Q&A with Sticker Art Founder Bryant Aucoin

When did you start getting interested in the outdoors?

I spent my adolescence in Charleston, South Carolina, and my parents' house was surrounded by saltwater marshes, creeks and thick mossy oaks. So I spent a lot of time exploring around that land getting muddy, climbing trees and would often have ticks that my parents would help pull off me.

Do you live in a tiny house?

I would say so, although we certainly have more space than the typical vanlifer. My wife, Emily, and I live in a 1-bed/1-bath 375-square-foot garage apartment and also share a Subaru Outback. We really focus on not collecting unnecessary things that will simply clutter up our life.

Most of our space is devoted to cooking and gear for adventuring.

What started the idea for Sticker Art?

Emily and I were adventuring around California one summer and ended up in Tuolumne Meadows, which is a beautiful part of Yosemite that everyone should visit. A couple friends from back home in South Carolina asked me to pick them up some stickers from the trip.

The ones I came across were overpriced, always seemed to have some name brand on them and the illustrations were lacking soul.

It got me wondering if anyone was producing beautifully designed stickers inspired by the landscape we adventure in, which as it turns out nobody was.

Tell us a bit about your company.

The hope behind the illustrations that make up Sticker Art is to connect with the person viewing it, reminding them of some epic adventure they once had and also to encourage them to get outside even more.

There's no name brands or logos on them; just rad art. In a world dominated by screens and social feeds, they act as a fun tangible item that helps to share their stoke.

Why stickers?

At first, I was just trying to see if this whole Sticker Art business idea would even work, and stickers were an affordable way to try out the concept. I don't like magnets or patches because they are limited to a certain medium of metal or textiles. Also, stickers aren't expensive so I knew that most people could afford them. I really like the idea of creating something small and monetarily cheap that might make a big impact on someone who connects with it.

Tell us about the vanlife sticker.

Every summer Emily and I live out of our Subaru for a few weeks to a month. While on the road, we befriended another couple who were living out of their van full time with their two dogs filming mountain biking trails all around the west. They were making a living out of their van by traveling to different trailheads, filming and uploading videos at cafes and libraries. It got me inspired to start looking into the lifestyle more and I found that people all around the world were living beautifully out of their tiny rolling homes. I used the most iconic road in our area as the backdrop, U.S. Route 163 in Utah outside of Monument Valley, to represent this lifestyle.

Is there an evolution from the idea of a sticker design to it being made?

I can't draw at all, but I'm pretty good at conveying a concept, so I contract out my sticker concepts to artists. For the most part, I work with Kayla Edgar because we really flow together well. She's pretty much an illustrating ninja, and I'm so grateful for her being part of this. I have worked with five artists so far including her.

The idea for a sticker design usually comes to me during a walk or some sort of meditative motion. Often I write down a few notes in my notepad app when the idea strikes. I let the concept churn in my mind for a few weeks before deciding to actually pull the trigger on it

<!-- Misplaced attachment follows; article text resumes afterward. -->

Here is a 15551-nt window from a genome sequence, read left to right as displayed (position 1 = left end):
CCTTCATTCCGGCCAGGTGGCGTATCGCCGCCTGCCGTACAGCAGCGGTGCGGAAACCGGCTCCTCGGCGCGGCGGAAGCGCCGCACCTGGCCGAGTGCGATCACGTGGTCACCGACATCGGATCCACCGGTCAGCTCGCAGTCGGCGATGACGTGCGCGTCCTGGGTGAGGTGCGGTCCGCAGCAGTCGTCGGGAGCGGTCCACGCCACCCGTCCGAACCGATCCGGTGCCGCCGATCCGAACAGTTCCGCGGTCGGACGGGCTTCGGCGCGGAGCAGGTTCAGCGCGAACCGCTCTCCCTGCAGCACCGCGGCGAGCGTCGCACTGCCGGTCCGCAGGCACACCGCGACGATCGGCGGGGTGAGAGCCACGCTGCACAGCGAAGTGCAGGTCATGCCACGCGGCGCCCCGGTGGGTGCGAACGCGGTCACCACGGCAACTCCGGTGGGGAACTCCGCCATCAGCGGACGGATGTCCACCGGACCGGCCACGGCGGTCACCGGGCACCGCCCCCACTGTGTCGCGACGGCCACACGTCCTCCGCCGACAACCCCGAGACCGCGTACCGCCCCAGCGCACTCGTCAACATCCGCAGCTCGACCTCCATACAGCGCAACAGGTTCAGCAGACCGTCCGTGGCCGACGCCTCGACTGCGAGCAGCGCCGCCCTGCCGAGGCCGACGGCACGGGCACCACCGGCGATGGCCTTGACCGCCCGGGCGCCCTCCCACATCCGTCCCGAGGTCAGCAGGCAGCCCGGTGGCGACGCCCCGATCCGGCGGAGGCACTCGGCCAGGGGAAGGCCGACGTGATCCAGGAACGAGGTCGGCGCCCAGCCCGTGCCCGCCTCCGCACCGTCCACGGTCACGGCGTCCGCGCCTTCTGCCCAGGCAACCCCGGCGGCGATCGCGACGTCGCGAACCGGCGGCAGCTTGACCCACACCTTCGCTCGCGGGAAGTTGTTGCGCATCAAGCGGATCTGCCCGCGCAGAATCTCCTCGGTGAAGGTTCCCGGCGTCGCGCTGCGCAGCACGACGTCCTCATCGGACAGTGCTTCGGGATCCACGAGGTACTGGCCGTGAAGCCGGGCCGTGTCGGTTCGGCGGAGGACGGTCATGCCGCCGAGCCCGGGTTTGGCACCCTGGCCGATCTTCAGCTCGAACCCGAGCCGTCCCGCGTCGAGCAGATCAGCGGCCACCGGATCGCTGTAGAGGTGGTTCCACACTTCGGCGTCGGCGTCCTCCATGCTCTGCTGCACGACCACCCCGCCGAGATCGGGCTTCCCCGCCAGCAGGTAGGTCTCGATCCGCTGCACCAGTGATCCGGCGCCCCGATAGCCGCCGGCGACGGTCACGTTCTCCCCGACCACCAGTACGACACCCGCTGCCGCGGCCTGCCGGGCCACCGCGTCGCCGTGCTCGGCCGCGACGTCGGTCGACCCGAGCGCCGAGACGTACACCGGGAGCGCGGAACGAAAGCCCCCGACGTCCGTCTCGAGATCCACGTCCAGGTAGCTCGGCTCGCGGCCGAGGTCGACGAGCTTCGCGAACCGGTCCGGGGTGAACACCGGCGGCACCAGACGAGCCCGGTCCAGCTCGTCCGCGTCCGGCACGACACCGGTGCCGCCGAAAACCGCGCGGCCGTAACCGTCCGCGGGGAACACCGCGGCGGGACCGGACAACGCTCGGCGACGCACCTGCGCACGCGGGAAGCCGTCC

I found that procrastination can be really helpful to work on ideas and ensure I’m serious about it.

I'll collect pictures of the scene, usually between 5 and 10 that are similar to the image in my mind. Then, I will write 5-10 correlating paragraphs to create a mood board. Sometimes, I include some really crude stick figure drawing, and thankfully the illustrators are able to pull from this the overall idea.

We go back and forth for usually between 4 and 5 rounds of rough drafts before coming up with the final product.

This whole collaboration process with the artists usually takes a month, and during that time I'm also writing the story that's printed on the removable backing of every sticker. This story is important as it lets people know the feeling and sets the tone for the illustration on the front.

Have you seen your stickers in the wild?

Yup, and it's such a cool feeling. Sometimes I'll even get text pictures from friends who see my stickers in some far flung place hundreds of miles away. My favorite thing is hearing people say something to the effect of "Oh, I have the backpacking sticker on my water bottle! It reminded me of my camping trip last summer in the San Juan Mountains. Solid work on that."

Our stickers are really connecting with people and having an impact.

To see such a small inexpensive item light up someone’s face is just awesome.

Do you have a favorite one?

For sure, it's the Tent View Alpine sticker. It's inspired by the Ice Lakes near Silverton, Colorado. It's the most beautiful hike I've ever been on and it's right in our area.

Where can people find you in the outdoors?

During this time of year, we go to Indian Creek, Utah, almost every other weekend to rock climb and sleep under the stars since it's only two hours away. Once it starts to warm up, we will go wherever we can based on how much time we have and how much money we want to spend on gas.

Most of the time that’s somewhere in the Four Corners area.

Any future outdoor adventures plans?

Emily and I are planning on spending two weeks traveling the northwest, climbing in Tuolumne Meadows, visiting the redwood forest for the first time and climbing our little hearts out.

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